The question was asked in a low, gruff voice. It was the same one Delja had asked every single morning for the past eight years—ever since Helen had taken over the diner from her aunt.
“I am. Did you talk to Lidiya? Are you going to stay with her this summer?”
Every year Delja visited her daughter for three weeks. The entire town wept as the supply of cinnamon rolls dried up. Tempers grew short and people counted the days until Delja’s return.
“Okay, then. You’ll email me the dates?”
Delja nodded once, then turned back to frosting the rolls.
There was more they could discuss. Their personal lives, what supplies might be running low, whether or not the Mariners were going to have a winning baseball season, but they wouldn’t. Delja preferred a single-word response to actual conversation and did most of her communicating via email. If something had to be ordered, she would have already sent a note to their supplier.
As for checking on her work, Helen knew better. Delja started her day at two in the morning. By five there were biscuits in the oven, all the omelet extras had been prepped and oranges squeezed. At The Parrot Café, the back of house ran smoothly—all thanks to Delja.
Helen went to her office and tucked her handbag into the bottom drawer of her desk. She glanced in the small mirror over the sink by the door. Her black hair was pulled back in a French braid, her bangs were trimmed and her makeup was subtle. All as it should be. The fact that she couldn’t see below her shoulders meant she didn’t have to notice that her last diet had failed as spectacularly as the previous seventeen. Which was not her fault. Really. How could she be expected to eat Paleo while living in a world that contained Delja’s cinnamon rolls?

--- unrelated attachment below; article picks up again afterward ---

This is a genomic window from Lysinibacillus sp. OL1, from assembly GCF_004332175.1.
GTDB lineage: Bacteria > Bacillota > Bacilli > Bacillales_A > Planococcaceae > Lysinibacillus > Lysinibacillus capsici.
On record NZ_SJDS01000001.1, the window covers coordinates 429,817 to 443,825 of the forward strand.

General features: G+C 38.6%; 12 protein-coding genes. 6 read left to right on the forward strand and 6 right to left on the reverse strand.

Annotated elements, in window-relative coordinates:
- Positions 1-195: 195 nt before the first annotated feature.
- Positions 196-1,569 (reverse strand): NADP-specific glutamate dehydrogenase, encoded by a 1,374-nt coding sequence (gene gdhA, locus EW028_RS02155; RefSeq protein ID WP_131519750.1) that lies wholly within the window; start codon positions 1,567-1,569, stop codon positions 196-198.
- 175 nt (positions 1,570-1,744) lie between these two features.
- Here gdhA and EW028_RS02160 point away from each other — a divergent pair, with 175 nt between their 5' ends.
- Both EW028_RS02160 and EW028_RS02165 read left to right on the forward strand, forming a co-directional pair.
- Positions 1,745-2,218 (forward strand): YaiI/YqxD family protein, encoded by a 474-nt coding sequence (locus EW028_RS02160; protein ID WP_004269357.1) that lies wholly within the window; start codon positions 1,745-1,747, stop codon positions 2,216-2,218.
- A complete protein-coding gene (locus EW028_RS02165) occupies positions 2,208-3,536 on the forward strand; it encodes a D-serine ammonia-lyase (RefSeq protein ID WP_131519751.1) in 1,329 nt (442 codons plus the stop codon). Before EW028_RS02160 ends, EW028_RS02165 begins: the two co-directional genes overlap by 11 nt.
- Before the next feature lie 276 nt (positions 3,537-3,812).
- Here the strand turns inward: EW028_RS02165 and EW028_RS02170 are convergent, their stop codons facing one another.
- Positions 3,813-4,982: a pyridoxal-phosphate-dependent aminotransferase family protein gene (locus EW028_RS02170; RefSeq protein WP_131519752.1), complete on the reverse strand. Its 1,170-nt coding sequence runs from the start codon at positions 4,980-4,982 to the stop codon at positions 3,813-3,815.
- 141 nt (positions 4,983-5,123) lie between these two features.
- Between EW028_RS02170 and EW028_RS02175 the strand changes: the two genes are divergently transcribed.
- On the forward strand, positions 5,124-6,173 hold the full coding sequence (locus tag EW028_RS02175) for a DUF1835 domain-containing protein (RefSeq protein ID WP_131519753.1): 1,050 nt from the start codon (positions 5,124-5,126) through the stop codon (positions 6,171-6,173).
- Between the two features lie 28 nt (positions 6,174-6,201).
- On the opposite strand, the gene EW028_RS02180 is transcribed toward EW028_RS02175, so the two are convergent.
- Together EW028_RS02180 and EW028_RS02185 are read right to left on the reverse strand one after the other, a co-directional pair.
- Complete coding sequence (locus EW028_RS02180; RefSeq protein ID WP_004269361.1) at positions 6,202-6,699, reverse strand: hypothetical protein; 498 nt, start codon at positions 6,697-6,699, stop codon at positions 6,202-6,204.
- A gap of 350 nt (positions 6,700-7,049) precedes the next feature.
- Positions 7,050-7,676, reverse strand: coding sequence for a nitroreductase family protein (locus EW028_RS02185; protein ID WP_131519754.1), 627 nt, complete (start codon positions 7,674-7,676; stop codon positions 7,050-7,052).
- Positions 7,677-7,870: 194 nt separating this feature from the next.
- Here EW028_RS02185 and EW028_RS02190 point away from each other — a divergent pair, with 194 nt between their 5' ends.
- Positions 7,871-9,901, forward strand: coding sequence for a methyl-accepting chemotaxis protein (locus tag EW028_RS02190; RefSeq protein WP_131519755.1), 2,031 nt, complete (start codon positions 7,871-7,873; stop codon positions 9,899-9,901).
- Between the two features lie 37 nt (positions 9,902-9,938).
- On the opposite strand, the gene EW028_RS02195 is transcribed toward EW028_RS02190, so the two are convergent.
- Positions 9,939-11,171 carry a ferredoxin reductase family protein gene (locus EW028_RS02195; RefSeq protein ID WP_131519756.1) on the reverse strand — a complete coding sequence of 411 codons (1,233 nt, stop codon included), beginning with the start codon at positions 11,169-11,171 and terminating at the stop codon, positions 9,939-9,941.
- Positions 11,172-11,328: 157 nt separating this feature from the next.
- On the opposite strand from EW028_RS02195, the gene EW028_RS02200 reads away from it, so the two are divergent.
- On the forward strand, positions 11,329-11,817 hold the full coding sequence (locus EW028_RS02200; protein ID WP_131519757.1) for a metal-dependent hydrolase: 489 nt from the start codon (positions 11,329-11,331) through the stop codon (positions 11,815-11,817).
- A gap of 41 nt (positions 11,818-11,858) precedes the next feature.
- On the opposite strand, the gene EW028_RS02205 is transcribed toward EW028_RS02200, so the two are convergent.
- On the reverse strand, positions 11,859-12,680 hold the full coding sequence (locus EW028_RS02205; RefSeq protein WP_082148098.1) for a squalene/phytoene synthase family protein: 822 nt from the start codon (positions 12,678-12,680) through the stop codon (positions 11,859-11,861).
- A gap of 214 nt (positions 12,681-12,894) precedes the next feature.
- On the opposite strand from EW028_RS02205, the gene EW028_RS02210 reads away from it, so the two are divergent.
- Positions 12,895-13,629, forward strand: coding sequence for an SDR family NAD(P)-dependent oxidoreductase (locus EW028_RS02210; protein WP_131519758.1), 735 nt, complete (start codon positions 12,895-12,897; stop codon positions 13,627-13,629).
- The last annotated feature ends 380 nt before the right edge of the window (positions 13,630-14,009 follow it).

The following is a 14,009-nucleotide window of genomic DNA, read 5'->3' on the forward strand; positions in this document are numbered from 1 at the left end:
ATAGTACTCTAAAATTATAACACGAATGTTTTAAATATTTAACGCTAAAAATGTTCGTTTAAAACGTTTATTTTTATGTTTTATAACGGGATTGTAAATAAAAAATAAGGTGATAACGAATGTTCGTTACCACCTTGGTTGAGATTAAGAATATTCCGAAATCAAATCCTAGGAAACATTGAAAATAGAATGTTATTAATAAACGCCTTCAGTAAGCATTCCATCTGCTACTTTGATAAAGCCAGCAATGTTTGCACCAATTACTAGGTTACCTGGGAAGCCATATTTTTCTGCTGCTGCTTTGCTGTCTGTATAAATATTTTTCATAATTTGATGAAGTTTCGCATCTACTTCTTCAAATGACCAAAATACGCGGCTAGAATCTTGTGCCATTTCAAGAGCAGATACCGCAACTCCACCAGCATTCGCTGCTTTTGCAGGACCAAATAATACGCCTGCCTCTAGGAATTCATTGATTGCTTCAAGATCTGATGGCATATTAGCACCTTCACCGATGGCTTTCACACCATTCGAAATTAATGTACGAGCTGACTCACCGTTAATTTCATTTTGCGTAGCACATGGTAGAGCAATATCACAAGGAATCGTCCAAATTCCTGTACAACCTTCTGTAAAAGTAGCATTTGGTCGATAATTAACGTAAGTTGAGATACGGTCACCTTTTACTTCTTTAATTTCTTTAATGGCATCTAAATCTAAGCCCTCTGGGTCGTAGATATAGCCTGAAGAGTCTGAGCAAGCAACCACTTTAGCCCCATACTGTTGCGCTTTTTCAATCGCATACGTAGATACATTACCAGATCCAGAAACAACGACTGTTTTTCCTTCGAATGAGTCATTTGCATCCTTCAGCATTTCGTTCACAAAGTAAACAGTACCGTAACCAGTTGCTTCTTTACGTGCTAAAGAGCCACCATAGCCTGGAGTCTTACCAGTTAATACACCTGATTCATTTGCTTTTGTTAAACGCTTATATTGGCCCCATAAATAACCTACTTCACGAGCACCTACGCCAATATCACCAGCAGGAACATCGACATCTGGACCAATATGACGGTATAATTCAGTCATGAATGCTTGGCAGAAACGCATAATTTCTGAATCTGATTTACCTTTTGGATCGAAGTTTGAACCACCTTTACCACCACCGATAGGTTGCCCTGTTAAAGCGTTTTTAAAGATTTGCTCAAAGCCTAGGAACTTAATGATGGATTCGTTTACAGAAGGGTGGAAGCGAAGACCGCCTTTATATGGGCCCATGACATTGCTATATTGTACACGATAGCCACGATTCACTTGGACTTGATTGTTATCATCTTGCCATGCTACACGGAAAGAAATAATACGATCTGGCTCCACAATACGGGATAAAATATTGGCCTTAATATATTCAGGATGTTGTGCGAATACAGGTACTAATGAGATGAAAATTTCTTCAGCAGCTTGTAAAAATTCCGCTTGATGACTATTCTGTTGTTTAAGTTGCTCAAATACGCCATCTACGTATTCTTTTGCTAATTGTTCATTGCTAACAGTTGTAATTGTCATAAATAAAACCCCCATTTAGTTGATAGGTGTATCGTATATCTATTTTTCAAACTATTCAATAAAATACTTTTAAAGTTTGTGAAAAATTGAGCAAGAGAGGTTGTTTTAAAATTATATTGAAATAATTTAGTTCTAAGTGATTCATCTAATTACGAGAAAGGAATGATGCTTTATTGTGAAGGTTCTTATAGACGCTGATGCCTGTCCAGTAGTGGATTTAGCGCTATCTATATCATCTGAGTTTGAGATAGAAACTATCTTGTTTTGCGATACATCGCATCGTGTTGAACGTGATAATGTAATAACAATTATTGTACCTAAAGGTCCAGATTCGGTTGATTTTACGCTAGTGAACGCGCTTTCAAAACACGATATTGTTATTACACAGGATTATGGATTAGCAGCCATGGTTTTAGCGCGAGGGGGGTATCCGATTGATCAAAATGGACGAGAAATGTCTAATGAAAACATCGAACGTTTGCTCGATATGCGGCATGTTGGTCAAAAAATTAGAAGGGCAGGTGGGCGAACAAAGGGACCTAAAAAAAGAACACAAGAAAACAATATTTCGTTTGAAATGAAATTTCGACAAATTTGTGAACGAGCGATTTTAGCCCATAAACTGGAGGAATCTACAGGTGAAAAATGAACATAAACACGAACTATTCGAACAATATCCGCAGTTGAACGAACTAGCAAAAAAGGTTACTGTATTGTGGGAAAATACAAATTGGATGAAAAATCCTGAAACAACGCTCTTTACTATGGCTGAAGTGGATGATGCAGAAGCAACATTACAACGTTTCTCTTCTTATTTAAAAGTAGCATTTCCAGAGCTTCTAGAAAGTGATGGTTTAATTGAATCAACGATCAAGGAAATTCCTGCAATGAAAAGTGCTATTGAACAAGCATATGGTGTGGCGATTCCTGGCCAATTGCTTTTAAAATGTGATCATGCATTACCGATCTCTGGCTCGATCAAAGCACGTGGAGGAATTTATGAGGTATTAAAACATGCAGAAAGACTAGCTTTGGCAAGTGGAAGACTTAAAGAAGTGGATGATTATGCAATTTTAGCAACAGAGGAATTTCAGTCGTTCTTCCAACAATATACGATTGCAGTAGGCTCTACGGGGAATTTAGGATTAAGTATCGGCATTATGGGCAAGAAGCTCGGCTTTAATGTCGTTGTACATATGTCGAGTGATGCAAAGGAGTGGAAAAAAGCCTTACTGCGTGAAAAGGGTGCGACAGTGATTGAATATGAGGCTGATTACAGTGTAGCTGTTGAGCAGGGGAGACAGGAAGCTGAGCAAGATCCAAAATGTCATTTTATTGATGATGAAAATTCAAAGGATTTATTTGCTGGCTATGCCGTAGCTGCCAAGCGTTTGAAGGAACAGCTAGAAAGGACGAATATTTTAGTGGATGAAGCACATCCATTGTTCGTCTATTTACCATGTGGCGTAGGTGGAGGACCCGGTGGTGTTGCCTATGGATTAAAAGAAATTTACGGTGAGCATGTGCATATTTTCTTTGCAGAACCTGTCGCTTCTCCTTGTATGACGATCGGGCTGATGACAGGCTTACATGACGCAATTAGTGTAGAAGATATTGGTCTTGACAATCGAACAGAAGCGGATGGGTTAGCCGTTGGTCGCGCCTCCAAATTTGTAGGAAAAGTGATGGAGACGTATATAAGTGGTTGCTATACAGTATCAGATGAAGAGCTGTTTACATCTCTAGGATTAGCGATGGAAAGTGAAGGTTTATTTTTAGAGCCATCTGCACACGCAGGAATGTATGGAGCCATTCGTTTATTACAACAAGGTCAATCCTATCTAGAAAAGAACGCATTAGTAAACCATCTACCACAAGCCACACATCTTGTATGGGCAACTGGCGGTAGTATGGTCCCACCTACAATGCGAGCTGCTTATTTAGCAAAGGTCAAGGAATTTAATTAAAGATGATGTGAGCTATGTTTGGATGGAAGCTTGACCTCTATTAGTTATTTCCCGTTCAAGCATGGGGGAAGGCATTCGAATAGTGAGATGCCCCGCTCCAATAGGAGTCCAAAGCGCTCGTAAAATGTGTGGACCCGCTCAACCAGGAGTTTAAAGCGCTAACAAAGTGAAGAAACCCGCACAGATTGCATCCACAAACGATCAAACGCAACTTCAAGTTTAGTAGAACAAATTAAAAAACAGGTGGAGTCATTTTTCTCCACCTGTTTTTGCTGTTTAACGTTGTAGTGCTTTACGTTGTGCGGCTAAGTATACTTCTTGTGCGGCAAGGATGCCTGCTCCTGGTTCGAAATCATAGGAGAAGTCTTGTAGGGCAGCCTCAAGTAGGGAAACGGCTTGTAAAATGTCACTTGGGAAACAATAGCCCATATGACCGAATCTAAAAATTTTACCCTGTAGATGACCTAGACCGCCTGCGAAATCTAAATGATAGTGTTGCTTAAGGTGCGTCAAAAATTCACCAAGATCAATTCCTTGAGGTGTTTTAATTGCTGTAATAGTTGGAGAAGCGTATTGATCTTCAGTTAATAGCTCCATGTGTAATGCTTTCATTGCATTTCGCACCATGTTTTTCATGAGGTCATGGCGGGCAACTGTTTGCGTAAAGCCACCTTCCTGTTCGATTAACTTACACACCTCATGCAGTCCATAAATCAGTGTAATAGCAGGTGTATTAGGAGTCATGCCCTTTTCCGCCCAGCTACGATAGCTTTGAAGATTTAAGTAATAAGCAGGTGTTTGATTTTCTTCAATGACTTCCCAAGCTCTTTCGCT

She returned to the front of the store and started the morning prep. There were place settings to be put out and sugar shakers to be filled. Silly, simple tasks that allowed her to collect herself for her day. And maybe, just maybe, give her a second so that the butterflies in her stomach calmed down from their current hip-hop to a more stately waltz.
The Parrot Café (named for parrot tulips, not the bird) had been around nearly as long as the town. Helen’s aunt had inherited it from her parents and when she’d married, her husband had joined the team. From what Helen could tell, the two of them had been very happy together. The café was open from 6:00 a.m. until 2:00 p.m., seven days a week. Until Helen had come along, the childless couple had shut down every August and had traveled the world. Then Helen’s parents had been killed in a car accident, leaving the only child an orphan. There had been no other family, so Helen had come to Tulpen Crossing.
She supposed her aunt and uncle had tried. As much as her world had been thrown into chaos, theirs had been as well. They’d done what they could to make her feel welcome, but she’d known the truth. They hadn’t wanted children. It had been a choice—yet they were stuck with her.